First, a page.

When the contents come in contact with the blood within the vessel, it causes the blood to clot. This is why aspirin, an anti-coagulant, prevents heart attack. It is why tissue plasmin activator, a clot buster, will stop a heart attack in progress by breaking up the clot and restoring flow to the artery.

The fundamental, underlying event in myocardial infarction is plaque rupture. Coronary artery calcium is a reflection of healed plaque rupture. In early disease, multiple discrete dots of calcium can be seen. The more you have, the higher your risk. A test called a calcium score assigns you a risk level based on how much plaque you have.

The Tim Russert story is an unfortunate reflection of how these dynamics play out in our system. Ten years before he died, Mr. Russert had a calcium score of 200, which roughly translates to 40 plaque ruptures. A few months before his heart attack, his stress test was normal, probably indicating a low risk from obstruction. On autopsy, one of the arteries was completely blocked by clot. The Russert example fits the new paradigm perfectly.

Our system does too little too late. In cardiovascular disease, the care model is built around opening blockages in patients with late disease, which relieves symptoms, but does not prevent heart attack.

Leading experts now agree that preventing heart attack requires identifying patients at high risk and then stabilizing plaques by aggressively treating blood pressure, high cholesterol, triglycerides and glucose with diet, exercise and evidence-based medical treatments.

Remember, investigators laid this out in 1995 based on studies going back to 1988. We are now at 20 years and counting. We have passed the 17 year mark, and most patients still don’t get the care they need.

The science of vascular disease has changed dramatically, though the evidence shows that aggressive application of this science makes a real difference. The COURAGE trial’s purpose was to prove that, when added to “optimal medical treatment” – that is, an optimal drug reigmen – stents further protected the patient. Patients with stable angina and blockages greater than 70% received optimal medical treatment for blood pressure, cholesterol and diabetes. Then the patients were randomly assigned to receive the appropriate stents or no stents. At the end of 5 years, there was no difference in the number of cardiac deaths and heart attacks. Even more interesting, 70 percent of patients who did not receive stents experienced complete relief of their pain, most in the first year.

The Courage Trial confirmed the findings of a great deal of research that addressed the same issue. An article in last year’s Journal of Managed Care summarized 13 studies since 1993 that compared optimal medical treatment alone and combined with stents. In stable angina patients, there was no benefit of angioplasty with stenting over optimal medical therapy alone. The authors thought the findings of their analysis might “engender additional support for a policy cognizant of the lack of marginal benefit of PCI (stents) over that of MT (medical therapy) alone in nonacute cases.”

Everything bad that happens to an adult onset diabetic is vascular. At diagnosis, the type 2 diabetic has an 80% lifetime risk of heart attack and stroke. Again, we do too little too late. Guidelines emphasize checking for the late consequences of diabetes and vascular obstruction: doing eye exams for retinopathy; foot exams for ulcer, nerve damage and poor arterial supply; doing special tests looking for arterial blockage in the leg.

In the Steno 2 study, 160 type 2 diabetes patients were divided into 2 groups: optimal medical treatment (where the emphasis was on controlling risk factors) versus usual care. At the end of 7 years, there was a substantial difference between the two groups in terms of diabetic complications and everyone was moved to aggressive care for the next 6 years.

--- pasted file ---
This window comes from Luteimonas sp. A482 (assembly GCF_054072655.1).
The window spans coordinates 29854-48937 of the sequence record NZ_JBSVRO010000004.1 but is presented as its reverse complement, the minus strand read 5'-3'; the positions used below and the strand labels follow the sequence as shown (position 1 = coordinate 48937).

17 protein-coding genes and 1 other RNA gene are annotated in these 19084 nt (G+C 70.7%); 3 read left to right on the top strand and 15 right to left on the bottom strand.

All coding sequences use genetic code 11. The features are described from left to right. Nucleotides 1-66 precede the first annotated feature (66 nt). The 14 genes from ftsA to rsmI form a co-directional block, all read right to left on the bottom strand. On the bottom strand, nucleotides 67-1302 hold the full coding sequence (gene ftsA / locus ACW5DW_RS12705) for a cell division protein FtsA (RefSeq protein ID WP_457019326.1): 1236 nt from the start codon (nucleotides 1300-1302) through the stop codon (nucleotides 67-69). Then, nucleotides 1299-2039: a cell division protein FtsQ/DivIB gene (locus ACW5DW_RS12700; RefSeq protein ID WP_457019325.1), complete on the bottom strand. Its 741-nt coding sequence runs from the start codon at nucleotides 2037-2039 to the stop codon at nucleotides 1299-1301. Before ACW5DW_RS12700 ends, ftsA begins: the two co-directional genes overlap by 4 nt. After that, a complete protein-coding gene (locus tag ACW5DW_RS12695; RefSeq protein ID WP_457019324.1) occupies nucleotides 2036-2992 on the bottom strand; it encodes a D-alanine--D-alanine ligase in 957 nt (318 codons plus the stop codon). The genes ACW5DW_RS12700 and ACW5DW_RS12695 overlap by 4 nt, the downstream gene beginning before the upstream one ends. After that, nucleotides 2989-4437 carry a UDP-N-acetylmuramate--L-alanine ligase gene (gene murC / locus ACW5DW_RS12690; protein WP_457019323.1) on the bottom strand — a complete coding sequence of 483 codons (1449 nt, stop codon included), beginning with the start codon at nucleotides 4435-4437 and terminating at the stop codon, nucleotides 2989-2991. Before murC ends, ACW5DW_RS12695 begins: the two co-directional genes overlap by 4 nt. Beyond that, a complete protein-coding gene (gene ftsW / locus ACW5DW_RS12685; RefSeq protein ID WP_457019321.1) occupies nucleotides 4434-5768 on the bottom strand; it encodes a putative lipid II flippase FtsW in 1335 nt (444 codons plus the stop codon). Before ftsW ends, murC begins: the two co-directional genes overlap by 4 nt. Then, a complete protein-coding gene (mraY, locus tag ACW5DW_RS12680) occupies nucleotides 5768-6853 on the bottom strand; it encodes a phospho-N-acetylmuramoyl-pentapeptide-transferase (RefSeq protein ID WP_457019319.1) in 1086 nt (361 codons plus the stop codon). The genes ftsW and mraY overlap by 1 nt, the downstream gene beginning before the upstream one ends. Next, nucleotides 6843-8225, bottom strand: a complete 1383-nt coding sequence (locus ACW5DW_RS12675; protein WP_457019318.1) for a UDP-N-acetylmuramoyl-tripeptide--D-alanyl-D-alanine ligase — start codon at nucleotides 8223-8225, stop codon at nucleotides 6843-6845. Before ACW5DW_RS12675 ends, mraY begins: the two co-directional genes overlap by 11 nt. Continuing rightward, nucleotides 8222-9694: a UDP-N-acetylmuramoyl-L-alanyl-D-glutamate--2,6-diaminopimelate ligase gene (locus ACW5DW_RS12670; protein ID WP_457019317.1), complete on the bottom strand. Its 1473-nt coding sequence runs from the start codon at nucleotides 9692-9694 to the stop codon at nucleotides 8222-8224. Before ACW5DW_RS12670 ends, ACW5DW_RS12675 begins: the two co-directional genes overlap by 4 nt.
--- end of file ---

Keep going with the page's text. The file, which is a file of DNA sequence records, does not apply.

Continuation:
Nonetheless, there were major differences in outcomes. In the usual care group, 40 out of 80 people were dead vs. 24 out of 80 in the aggressive care group. The usual care group experienced twice as many cardiovascular deaths, 4 times as many heart attacks, 5 times as many strokes, 11 times as many stents, over 3 times as many amputations, and 6 times as many people were placed on dialysis. The usual care group averaged 2 vascular catastrophes each over a 13 year period.

We need to divert resources from an ineffective system of dealing with the late complications of diabetes and focus on producing the optimal medical therapy that will keep those problems from happening in the first place.

In the face of this irrefutable new science, some stent advocates and other naysayers have said, “that is all very well, but optimal medical therapy does not exist, and so these studies do not apply to the real world.” They are wrong. Thousands of diabetics in Holston Medical Group have risk factor control rates that are very close to those achieved in Steno 2 and Courage. We and others have “Crossed the Quality Chasm” in cardiometabolic conditions and are continuing to improves.

The solutions are at once terribly complex and very simple. Systems produce the results they are designed for. We need to rework our cardio-metabolic care system. Because that system produces what it pays for, we need to start paying for treatments that actually produce the results intended. In this case we need to pay a premium for optimal medical treatment as an initial strategy in high risk patients and in patients with stable vascular disease, with a priority placed on proven, evidence-based treatments.

We need to stop paying for stents and bypasses in stable angina patients until they receive a trial of optimal medical therapy. Until we do that good people will continue to die and suffer needlessly. We are putting our own friends and family at risk. We have robbed Tim Russert’s grandchildren of the opportunity to know their remarkable grandfather.

William Bestermann MD is a Preventive Cardiologist and Medical Director for Integrative Services at the Holston Medical Group in Kingsport, TN.